• State of the art - Reuse the hardware you already have!

    Mastro Gippo04/30/2022 at 11:33 0 comments

    If you’re a smart engineer or even anyone with a working brain cell, you might be asking why car manufacturers are not making their charger to be bidirectional already:

    After all, (almost) all the required power electronics for a 7kW (or more!) converter is already included in the car charger! It’s just a matter of replacing secondary side diodes with a bunch of mosfets and writing some software to make it bidirectional: 

    A standard cheap EVSE could then negotiate the energy transfer and connect the car to the grid. There are only a few drawbacks for this approach:

    • carmakers will not be able to sell more overpriced hardware to the users
    • grid configuration and regulations are different from location to location (this can be solved by sending the configurations and parameters to the car via the overengineered ISO 15118)
    • some car batteries may have a voltage that’s too low for the DC/AC converter when they are discharged

    Turns out, a few carmakers are starting to offer V2L (Vehicle to Load) to power utensils but still forbid V2H (Vehicle to Home). In this category we have the Mitsubishi Outlander, the Ford F-150, the Hyundai Ioniq 5 and the Kia EV6. Look at that cool adapter!

    The crafty hacker can now make a suicide cable and power its house, yay!

  • State of the art - Bidirectional AC/DC converter

    Mastro Gippo04/29/2022 at 16:46 0 comments

    Car manufacturers are hesitant to allow users to use the battery energy for anything other than driving for various reasons, like battery warranty or not wanting to compete with other products they’re selling like the Powerwall.

    Only the Nissan Leaf historically offered bidirectional energy transfer capabilities since 10 years ago, and a few bidirectional chargers popped up to support this using the CHAdeMO connection standard. CHAdeMO allowed CAN bus communication between the vehicle and the EVSE, and bidirectional power transfer could be requested.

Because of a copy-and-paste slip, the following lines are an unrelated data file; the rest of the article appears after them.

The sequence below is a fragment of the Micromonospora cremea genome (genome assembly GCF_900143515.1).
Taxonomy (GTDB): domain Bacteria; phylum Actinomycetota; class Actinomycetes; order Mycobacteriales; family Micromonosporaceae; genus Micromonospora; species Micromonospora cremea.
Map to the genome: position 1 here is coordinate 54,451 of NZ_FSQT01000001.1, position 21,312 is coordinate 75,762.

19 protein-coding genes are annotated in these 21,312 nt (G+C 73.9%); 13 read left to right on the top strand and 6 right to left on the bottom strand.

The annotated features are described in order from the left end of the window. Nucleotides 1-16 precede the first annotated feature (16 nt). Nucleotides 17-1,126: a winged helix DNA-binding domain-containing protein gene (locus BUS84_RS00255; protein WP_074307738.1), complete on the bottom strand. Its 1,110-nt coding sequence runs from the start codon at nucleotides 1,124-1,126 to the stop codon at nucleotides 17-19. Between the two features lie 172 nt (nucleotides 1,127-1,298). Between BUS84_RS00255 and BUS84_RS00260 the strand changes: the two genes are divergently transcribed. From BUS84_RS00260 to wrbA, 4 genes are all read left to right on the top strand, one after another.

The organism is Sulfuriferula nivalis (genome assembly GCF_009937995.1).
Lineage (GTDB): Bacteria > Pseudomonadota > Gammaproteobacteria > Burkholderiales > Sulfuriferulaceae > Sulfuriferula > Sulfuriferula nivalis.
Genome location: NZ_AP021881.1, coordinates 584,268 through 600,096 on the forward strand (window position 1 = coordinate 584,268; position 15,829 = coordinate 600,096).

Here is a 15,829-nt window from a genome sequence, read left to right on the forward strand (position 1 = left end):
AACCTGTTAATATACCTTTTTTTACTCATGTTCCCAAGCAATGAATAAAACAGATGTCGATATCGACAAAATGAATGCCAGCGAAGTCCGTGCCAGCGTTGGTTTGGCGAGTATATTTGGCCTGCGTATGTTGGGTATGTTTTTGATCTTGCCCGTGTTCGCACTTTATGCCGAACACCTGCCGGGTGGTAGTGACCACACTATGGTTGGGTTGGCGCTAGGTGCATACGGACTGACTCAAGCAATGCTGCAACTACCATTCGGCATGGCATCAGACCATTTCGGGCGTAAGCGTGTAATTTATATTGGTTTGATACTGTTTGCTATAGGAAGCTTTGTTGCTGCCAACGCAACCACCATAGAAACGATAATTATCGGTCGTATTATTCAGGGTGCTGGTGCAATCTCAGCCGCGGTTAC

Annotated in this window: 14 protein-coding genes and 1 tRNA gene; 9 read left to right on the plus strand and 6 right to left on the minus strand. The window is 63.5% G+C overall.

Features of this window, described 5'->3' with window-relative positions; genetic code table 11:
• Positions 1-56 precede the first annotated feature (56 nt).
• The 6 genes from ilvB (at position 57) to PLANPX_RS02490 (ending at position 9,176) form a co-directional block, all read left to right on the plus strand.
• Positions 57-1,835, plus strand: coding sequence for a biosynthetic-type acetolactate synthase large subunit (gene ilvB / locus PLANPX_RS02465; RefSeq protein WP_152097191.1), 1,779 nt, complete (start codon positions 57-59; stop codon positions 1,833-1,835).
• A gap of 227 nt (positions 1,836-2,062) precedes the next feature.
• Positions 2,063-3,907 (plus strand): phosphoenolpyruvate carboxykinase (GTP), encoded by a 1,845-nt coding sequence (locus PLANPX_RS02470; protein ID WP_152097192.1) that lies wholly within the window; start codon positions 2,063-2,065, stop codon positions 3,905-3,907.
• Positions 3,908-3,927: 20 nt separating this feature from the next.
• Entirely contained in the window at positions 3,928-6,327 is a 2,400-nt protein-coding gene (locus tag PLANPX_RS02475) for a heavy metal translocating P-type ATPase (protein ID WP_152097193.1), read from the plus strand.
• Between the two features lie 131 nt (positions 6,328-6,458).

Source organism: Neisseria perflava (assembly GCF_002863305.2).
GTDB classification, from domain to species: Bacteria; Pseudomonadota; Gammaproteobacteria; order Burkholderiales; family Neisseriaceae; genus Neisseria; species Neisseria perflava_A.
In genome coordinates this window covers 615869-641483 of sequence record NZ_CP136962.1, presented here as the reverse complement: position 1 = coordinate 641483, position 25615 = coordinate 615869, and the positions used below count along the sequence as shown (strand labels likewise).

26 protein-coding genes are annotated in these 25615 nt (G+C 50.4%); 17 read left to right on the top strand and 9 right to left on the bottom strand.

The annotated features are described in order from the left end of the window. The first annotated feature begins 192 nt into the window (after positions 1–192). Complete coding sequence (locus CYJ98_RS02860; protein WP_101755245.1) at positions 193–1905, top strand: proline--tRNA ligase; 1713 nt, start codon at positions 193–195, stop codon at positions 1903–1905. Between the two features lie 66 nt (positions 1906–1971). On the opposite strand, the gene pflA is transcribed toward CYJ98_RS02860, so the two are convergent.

It must be noted that this is simply the same procedure as DC fast charging: the car and the charger negotiate a session, and the car directly connects the battery bus to the terminals. In a DC charging session, the charger would start the current flow to the car. But the battery voltage is directly available at the connector, so we can just connect any 400VDC load and we’re good to go! Unfortunately all modern cars interrupt the session and disconnect the contactor as soon as they detect energy flowing out of the battery, so that’s a no-go. But there's still hope! There’s a standard called ISO 15118 that describes the new communication method for DC charging (CHAdeMO is deprecated). I will rant about this standard in a followup post, but suffice it to say that it supports many Bidirectional Power Transfer modes! Unfortunately no car has implemented it yet, so we’ll have to wait at least for a software update if EV manufacturers are generous enough to provide one.